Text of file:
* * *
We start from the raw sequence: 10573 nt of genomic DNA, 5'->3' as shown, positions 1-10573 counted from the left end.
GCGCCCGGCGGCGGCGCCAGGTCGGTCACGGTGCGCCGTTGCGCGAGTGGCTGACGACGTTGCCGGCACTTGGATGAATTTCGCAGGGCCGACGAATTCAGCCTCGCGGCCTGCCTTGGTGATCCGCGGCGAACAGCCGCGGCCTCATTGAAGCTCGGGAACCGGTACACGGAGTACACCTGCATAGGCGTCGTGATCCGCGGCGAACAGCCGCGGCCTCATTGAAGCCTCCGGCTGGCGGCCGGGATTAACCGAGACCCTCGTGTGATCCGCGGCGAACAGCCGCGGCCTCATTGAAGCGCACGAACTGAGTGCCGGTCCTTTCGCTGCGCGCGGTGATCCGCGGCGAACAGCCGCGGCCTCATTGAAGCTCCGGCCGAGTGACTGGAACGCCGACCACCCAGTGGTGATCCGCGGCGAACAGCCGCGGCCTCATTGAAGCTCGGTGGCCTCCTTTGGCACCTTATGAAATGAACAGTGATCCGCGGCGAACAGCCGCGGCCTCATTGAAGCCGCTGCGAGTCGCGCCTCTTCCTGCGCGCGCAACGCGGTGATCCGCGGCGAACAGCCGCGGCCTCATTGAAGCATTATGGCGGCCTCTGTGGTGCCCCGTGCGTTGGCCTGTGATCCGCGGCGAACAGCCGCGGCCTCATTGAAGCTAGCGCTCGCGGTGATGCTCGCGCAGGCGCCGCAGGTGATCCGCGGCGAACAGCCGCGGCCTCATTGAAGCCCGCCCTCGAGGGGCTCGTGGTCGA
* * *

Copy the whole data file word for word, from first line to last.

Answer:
We start from the raw sequence: 10573 nt of genomic DNA, 5'->3' as shown, positions 1-10573 counted from the left end.
GCGCCCGGCGGCGGCGCCAGGTCGGTCACGGTGCGCCGTTGCGCGAGTGGCTGACGACGTTGCCGGCACTTGGATGAATTTCGCAGGGCCGACGAATTCAGCCTCGCGGCCTGCCTTGGTGATCCGCGGCGAACAGCCGCGGCCTCATTGAAGCTCGGGAACCGGTACACGGAGTACACCTGCATAGGCGTCGTGATCCGCGGCGAACAGCCGCGGCCTCATTGAAGCCTCCGGCTGGCGGCCGGGATTAACCGAGACCCTCGTGTGATCCGCGGCGAACAGCCGCGGCCTCATTGAAGCGCACGAACTGAGTGCCGGTCCTTTCGCTGCGCGCGGTGATCCGCGGCGAACAGCCGCGGCCTCATTGAAGCTCCGGCCGAGTGACTGGAACGCCGACCACCCAGTGGTGATCCGCGGCGAACAGCCGCGGCCTCATTGAAGCTCGGTGGCCTCCTTTGGCACCTTATGAAATGAACAGTGATCCGCGGCGAACAGCCGCGGCCTCATTGAAGCCGCTGCGAGTCGCGCCTCTTCCTGCGCGCGCAACGCGGTGATCCGCGGCGAACAGCCGCGGCCTCATTGAAGCATTATGGCGGCCTCTGTGGTGCCCCGTGCGTTGGCCTGTGATCCGCGGCGAACAGCCGCGGCCTCATTGAAGCTAGCGCTCGCGGTGATGCTCGCGCAGGCGCCGCAGGTGATCCGCGGCGAACAGCCGCGGCCTCATTGAAGCCCGCCCTCGAGGGGCTCGTGGTCGA